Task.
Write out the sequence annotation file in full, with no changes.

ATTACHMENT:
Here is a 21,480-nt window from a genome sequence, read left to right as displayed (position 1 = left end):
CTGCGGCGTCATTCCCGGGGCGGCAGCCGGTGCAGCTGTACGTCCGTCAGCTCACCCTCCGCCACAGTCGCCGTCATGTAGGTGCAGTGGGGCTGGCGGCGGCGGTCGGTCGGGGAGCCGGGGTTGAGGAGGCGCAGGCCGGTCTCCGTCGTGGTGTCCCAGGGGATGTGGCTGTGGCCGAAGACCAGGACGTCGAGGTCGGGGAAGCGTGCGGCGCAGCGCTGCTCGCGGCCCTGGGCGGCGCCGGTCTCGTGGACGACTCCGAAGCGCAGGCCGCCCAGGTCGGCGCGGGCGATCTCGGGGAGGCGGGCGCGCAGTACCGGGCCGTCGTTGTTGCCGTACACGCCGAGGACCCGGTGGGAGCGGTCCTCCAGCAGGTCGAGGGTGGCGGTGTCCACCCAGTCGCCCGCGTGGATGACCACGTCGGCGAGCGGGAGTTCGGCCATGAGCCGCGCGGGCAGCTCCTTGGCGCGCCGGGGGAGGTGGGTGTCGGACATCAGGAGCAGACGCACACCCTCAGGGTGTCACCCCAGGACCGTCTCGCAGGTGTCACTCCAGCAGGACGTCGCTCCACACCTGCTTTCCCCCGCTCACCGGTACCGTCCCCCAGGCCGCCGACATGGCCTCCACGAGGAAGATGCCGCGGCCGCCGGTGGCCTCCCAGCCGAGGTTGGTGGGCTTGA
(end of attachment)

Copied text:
Here is a 21,480-nt window from a genome sequence, read left to right as displayed (position 1 = left end):
CTGCGGCGTCATTCCCGGGGCGGCAGCCGGTGCAGCTGTACGTCCGTCAGCTCACCCTCCGCCACAGTCGCCGTCATGTAGGTGCAGTGGGGCTGGCGGCGGCGGTCGGTCGGGGAGCCGGGGTTGAGGAGGCGCAGGCCGGTCTCCGTCGTGGTGTCCCAGGGGATGTGGCTGTGGCCGAAGACCAGGACGTCGAGGTCGGGGAAGCGTGCGGCGCAGCGCTGCTCGCGGCCCTGGGCGGCGCCGGTCTCGTGGACGACTCCGAAGCGCAGGCCGCCCAGGTCGGCGCGGGCGATCTCGGGGAGGCGGGCGCGCAGTACCGGGCCGTCGTTGTTGCCGTACACGCCGAGGACCCGGTGGGAGCGGTCCTCCAGCAGGTCGAGGGTGGCGGTGTCCACCCAGTCGCCCGCGTGGATGACCACGTCGGCGAGCGGGAGTTCGGCCATGAGCCGCGCGGGCAGCTCCTTGGCGCGCCGGGGGAGGTGGGTGTCGGACATCAGGAGCAGACGCACACCCTCAGGGTGTCACCCCAGGACCGTCTCGCAGGTGTCACTCCAGCAGGACGTCGCTCCACACCTGCTTTCCCCCGCTCACCGGTACCGTCCCCCAGGCCGCCGACATGGCCTCCACGAGGAAGATGCCGCGGCCGCCGGTGGCCTCCCAGCCGAGGTTGGTGGGCTTGA